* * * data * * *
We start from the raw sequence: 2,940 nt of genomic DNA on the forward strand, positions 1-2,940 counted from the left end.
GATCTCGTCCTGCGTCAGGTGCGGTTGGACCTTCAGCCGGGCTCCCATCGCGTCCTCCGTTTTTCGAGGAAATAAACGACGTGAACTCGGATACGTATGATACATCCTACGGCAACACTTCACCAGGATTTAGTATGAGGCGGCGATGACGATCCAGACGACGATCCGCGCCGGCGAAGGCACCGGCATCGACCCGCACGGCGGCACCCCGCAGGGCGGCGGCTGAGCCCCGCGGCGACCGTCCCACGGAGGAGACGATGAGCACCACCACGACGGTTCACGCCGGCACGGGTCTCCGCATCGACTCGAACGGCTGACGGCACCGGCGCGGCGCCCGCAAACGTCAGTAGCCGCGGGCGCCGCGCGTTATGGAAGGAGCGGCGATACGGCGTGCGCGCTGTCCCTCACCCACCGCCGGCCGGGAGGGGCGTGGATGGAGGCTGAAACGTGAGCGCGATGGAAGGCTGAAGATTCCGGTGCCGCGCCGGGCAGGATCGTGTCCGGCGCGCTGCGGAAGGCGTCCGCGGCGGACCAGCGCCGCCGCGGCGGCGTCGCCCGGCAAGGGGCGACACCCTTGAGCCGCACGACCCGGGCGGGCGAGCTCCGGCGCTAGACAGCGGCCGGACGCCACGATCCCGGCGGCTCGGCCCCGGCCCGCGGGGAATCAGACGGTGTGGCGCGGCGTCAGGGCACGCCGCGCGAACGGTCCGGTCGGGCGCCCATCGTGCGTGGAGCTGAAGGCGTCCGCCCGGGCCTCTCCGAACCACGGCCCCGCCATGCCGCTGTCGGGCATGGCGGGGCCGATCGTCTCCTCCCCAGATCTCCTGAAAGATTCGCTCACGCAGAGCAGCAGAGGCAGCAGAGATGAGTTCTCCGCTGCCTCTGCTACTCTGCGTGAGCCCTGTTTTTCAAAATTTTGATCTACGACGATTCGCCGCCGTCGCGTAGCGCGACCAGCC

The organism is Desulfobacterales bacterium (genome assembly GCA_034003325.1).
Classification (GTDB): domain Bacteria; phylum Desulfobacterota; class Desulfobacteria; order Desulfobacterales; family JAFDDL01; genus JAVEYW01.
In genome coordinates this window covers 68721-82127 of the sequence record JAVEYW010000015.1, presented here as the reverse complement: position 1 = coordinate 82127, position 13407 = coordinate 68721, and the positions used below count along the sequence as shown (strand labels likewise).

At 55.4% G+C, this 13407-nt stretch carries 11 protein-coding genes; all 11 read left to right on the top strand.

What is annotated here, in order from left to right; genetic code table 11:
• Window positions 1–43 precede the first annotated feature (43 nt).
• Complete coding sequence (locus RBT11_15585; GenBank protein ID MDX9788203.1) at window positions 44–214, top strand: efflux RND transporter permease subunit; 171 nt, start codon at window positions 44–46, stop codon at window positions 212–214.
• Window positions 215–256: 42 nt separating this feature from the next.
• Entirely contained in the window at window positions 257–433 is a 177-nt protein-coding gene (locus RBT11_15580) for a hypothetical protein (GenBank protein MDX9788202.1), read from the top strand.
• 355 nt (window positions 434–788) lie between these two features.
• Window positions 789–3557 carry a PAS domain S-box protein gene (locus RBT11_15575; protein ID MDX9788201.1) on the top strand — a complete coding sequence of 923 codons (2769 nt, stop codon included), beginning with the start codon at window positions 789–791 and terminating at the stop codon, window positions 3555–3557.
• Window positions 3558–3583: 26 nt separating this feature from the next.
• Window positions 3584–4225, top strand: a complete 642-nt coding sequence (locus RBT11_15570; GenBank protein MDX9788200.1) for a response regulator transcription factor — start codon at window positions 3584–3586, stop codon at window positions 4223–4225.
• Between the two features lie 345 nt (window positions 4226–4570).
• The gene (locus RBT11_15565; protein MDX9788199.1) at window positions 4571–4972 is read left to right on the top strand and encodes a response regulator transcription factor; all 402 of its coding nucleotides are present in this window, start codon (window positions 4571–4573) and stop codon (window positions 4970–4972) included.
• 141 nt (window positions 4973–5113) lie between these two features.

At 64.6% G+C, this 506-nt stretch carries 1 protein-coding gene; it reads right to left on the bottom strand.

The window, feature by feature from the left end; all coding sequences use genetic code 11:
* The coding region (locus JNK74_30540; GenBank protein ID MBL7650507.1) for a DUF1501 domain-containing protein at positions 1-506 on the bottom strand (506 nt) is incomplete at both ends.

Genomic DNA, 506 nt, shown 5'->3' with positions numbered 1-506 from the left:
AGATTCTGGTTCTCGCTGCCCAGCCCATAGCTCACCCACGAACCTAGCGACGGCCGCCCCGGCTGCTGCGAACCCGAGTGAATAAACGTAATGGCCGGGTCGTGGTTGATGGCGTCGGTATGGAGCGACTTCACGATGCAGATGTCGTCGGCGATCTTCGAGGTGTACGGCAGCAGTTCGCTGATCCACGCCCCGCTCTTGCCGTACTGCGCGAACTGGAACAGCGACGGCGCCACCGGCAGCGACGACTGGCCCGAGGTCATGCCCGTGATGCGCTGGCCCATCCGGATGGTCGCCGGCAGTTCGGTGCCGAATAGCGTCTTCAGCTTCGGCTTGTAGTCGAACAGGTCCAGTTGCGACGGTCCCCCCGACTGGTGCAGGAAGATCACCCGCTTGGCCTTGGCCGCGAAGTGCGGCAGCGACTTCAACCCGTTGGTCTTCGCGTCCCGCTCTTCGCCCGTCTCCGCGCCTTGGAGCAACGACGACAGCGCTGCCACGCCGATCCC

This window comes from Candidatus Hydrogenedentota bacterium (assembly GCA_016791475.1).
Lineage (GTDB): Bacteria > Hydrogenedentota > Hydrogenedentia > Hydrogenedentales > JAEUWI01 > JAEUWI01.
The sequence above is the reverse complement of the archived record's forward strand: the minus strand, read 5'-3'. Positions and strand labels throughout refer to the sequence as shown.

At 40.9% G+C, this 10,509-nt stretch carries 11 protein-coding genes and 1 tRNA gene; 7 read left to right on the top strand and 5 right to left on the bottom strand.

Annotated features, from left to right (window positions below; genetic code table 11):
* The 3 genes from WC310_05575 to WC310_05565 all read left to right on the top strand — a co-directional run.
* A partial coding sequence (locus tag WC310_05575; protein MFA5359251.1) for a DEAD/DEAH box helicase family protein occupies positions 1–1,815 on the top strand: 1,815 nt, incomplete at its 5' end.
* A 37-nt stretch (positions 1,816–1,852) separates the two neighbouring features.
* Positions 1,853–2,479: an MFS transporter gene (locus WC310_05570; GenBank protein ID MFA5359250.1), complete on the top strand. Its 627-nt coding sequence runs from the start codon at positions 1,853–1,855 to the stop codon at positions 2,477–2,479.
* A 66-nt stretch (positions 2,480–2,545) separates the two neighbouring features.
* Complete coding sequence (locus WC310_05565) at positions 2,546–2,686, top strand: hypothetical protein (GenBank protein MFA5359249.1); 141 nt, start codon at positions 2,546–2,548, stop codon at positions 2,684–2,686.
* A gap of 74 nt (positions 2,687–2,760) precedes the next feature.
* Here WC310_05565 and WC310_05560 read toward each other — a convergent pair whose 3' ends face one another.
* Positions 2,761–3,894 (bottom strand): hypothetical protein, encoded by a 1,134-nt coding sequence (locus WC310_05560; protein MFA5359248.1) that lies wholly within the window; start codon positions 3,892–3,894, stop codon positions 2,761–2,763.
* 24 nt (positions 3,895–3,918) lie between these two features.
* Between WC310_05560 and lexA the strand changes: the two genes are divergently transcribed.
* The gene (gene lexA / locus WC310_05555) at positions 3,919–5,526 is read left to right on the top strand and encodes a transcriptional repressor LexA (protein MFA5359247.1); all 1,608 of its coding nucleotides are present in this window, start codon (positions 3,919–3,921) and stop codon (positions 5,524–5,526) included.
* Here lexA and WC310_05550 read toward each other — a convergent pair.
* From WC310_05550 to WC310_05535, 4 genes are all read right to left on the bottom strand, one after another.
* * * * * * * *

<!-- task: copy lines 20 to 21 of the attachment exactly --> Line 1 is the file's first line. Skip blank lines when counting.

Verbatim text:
The window, feature by feature from the left end; all coding sequences use genetic code 11:
* The coding region (locus JNK74_30540; GenBank protein ID MBL7650507.1) for a DUF1501 domain-containing protein at positions 1-506 on the bottom strand (506 nt) is incomplete at both ends.